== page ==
Farrell: Dr. Doom Says It's a "U"

Famed economist Nouriel Roubini-he of the call on the crisis he saw that many of us didn't- has been in the news again saying the market has risen too fast and will ultimately meet with some disappointment when the recovery turns out to be more "U" shaped than "V" shaped. I would be thrilled with a "U" and hope that is the outcome. I haven't bought into the idea of a "V" shaped recovery primarily because of the status of the consumer. Since the consumer is so overly indebted and suffering from stagnant wage growth and a lack of savings, I have figured that what we might be facing is more what Lee Cooperman described recently as a square root sort of scenario. An environment where we get a snapback and then go sideways for a long time. I'll take the "U" and be glad of it. Maybe stocks are ahead of themselves as Professor Roubini says (I tend to agree) but time will play that hand out.

There was good news Monday from the non manufacturing ISM report which rose to the official expansionary number of 50.9. It was 48.4 last month so that is a nice increase. Such a number would be entirely consistent with a 3% annual advance in Q3 GDP. Soleil's Lyle Gramley has forecast a gain of 3.1% for the quarter. The inventory sub-index rose to 47.5 from 43 which shows the rate of inventory liquidation is slowing. If inventories across the economy were to be flat it would add 1.3% or so to GDP.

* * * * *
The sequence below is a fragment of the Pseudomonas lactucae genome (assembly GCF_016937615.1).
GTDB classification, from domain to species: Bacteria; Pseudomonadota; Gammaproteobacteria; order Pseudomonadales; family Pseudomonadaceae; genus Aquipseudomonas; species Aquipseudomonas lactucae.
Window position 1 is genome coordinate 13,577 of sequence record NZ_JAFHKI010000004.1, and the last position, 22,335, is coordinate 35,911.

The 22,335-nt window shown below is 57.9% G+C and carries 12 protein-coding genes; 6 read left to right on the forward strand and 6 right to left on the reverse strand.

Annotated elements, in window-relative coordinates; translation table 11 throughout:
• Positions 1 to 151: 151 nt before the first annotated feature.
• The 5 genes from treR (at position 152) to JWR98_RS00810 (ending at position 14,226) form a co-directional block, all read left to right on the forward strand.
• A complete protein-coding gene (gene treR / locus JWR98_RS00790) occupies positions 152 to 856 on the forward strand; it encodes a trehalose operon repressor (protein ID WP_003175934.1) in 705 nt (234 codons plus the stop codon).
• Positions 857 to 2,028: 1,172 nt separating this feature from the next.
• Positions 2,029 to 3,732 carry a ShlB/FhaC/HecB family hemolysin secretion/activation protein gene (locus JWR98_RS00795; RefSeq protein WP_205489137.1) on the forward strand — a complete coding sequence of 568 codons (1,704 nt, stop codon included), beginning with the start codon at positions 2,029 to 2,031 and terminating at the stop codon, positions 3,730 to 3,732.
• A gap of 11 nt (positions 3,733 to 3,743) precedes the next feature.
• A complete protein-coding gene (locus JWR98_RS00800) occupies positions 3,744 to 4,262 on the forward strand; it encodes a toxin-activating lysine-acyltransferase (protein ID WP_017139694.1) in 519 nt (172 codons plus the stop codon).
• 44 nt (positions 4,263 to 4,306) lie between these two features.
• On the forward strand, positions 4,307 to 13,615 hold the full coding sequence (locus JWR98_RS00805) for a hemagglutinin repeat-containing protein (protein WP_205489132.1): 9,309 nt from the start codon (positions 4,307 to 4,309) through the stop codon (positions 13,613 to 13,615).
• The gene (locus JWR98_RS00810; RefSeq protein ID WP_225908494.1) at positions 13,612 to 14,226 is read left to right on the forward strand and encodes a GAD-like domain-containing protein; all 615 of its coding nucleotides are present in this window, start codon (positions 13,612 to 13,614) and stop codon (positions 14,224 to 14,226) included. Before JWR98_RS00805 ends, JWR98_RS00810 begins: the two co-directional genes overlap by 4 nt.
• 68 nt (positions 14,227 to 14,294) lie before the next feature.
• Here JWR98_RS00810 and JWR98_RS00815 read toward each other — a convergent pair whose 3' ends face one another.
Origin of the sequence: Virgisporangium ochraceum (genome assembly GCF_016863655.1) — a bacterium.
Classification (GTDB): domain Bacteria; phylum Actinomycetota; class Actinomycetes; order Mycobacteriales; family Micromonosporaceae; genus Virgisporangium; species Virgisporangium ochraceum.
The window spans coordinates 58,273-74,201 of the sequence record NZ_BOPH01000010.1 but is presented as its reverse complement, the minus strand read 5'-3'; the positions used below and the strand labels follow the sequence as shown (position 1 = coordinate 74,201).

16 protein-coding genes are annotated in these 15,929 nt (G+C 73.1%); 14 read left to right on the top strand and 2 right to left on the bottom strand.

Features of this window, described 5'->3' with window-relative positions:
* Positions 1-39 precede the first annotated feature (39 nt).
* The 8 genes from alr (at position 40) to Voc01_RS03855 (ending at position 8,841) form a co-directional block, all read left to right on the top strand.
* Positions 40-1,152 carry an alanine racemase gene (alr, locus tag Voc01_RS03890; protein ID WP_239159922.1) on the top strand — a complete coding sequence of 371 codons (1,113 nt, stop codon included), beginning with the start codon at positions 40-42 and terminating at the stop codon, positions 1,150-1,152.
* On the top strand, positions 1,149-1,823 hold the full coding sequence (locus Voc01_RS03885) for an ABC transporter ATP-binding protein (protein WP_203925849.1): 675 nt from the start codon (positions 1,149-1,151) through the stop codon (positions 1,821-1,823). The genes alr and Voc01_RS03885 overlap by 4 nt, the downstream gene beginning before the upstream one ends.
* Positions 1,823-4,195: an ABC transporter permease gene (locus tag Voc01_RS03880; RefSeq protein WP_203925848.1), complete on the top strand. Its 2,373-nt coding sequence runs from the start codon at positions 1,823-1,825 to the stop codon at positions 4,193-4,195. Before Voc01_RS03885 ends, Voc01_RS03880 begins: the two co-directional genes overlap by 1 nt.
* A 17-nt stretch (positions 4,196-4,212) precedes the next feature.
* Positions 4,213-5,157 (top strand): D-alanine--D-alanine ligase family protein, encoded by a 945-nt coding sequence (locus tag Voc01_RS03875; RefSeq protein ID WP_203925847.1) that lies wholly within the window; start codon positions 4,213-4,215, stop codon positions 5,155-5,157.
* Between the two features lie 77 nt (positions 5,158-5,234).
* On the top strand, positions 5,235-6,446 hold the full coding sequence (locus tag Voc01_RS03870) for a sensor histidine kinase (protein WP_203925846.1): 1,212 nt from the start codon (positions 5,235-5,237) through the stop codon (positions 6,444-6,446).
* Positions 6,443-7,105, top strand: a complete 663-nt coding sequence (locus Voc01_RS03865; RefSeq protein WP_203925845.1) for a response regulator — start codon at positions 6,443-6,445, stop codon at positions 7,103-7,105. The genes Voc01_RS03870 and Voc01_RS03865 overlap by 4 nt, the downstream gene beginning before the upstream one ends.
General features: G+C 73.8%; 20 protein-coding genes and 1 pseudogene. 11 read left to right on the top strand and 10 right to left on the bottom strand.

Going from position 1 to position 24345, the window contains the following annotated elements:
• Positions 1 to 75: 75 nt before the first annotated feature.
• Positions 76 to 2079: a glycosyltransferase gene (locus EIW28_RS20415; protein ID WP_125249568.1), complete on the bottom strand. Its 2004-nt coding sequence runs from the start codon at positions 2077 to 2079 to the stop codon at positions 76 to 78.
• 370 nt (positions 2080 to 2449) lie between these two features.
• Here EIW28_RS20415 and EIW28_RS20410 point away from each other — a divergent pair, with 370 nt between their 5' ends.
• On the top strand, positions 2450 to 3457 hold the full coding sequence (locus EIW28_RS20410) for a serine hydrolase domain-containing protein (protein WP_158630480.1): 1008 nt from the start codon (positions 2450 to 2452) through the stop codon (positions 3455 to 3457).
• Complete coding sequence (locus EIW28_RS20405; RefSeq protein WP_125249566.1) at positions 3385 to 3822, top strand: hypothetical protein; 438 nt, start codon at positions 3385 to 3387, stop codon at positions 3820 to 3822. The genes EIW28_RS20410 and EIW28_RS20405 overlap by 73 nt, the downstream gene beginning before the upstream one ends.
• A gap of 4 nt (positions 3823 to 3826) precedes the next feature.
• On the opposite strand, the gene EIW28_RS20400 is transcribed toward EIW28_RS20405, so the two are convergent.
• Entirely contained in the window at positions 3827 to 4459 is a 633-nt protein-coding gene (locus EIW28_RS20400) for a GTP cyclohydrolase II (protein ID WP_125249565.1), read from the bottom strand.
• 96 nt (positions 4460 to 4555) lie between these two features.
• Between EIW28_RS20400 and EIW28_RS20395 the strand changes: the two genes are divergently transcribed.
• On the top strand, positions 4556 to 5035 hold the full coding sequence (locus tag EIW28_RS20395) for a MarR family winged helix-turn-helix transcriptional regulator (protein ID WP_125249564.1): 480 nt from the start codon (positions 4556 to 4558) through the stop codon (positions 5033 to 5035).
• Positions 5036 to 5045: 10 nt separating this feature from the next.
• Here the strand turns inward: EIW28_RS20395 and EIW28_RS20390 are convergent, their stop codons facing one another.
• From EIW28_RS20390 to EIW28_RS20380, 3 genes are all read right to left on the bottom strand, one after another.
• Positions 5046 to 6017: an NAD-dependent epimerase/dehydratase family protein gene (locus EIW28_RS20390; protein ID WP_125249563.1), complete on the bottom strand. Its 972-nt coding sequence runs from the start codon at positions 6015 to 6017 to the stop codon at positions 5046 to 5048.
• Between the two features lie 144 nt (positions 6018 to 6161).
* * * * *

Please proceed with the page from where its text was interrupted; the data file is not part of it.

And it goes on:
On the other side of the pond, the Eurozone service index also rose to 50.9 from 49.9 last month and is the first official expansion reading in 16 months. They do a composite index in Europe which combines some of manufacturing and non manufacturing, gets put into a blender and comes out as the Eurozone Composite Index. No getting past those Europeans for clever names to their surveys. It registered 51.1, also an expansionary number. Unfortunately, Eurozone retail sales were off -.2% in August which puts retail sales over there down -2.6% from a year ago. That was also the 16th month of decline for that stat. It shows the consumer worldwide is struggling.

Soleil's Mike Ward of Ward's Automotive Research offers some hope with recent comments. U.S dealer inventories at 1.67 million light vehicles are off 42% from a year ago. The Detroit Three (notice it's no longer the Big Three) inventory levels are -45% from last year. Mike feels that additional production of up to 700,000 units are required over the next six months which helps push the whole economic pile forward. He figures sales this year will be 10.3 million units and 12 million next year. His three buy rated stocks are Ford, TRW Automotive, and Borg Warner. Call for those reports.

We have had a nice gain in the market since the March bottom but my pal, Sydney Williams, reminds me the S&P 500 index is still a mind blowing 25% below where it was 10 years ago. The NASDAQ is 60% lower than its peak in March, 2001, and even the Shanghai Composite is 55% below its October, 2007 mark. Goldman Sachs upgraded some large banks on Monday which started the week off on a good note. It was bouncing around the internet that the guys at Bank America/Merrill Lynch reaffirmed earnings forecasts of $61.50 for 2009, $71 for 2010, and $80 for 2011. Sounds ok to me and their target for the S&P is 15 times the 2011 estimate, or 1200 (currently we are around 1037.) The average P/E for the years 1960 to 2008 was 16 times and the median P/E for stocks when inflation has been 2% or less has been more like 18 times.